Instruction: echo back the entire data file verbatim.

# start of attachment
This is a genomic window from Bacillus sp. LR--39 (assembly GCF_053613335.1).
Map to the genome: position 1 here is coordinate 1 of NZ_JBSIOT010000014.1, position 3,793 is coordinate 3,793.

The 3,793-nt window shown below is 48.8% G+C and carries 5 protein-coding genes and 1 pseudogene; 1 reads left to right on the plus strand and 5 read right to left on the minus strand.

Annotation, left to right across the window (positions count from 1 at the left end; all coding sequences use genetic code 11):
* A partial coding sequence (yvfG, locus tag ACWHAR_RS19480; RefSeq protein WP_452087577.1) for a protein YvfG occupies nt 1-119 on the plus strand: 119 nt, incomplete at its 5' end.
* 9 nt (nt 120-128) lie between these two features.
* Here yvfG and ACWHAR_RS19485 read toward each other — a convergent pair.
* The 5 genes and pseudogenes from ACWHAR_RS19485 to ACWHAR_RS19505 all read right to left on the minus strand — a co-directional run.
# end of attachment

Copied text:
This is a genomic window from Bacillus sp. LR--39 (assembly GCF_053613335.1).
Map to the genome: position 1 here is coordinate 1 of NZ_JBSIOT010000014.1, position 3,793 is coordinate 3,793.

The 3,793-nt window shown below is 48.8% G+C and carries 5 protein-coding genes and 1 pseudogene; 1 reads left to right on the plus strand and 5 read right to left on the minus strand.

Annotation, left to right across the window (positions count from 1 at the left end; all coding sequences use genetic code 11):
* A partial coding sequence (yvfG, locus tag ACWHAR_RS19480; RefSeq protein WP_452087577.1) for a protein YvfG occupies nt 1-119 on the plus strand: 119 nt, incomplete at its 5' end.
* 9 nt (nt 120-128) lie between these two features.
* Here yvfG and ACWHAR_RS19485 read toward each other — a convergent pair.
* The 5 genes and pseudogenes from ACWHAR_RS19485 to ACWHAR_RS19505 all read right to left on the minus strand — a co-directional run.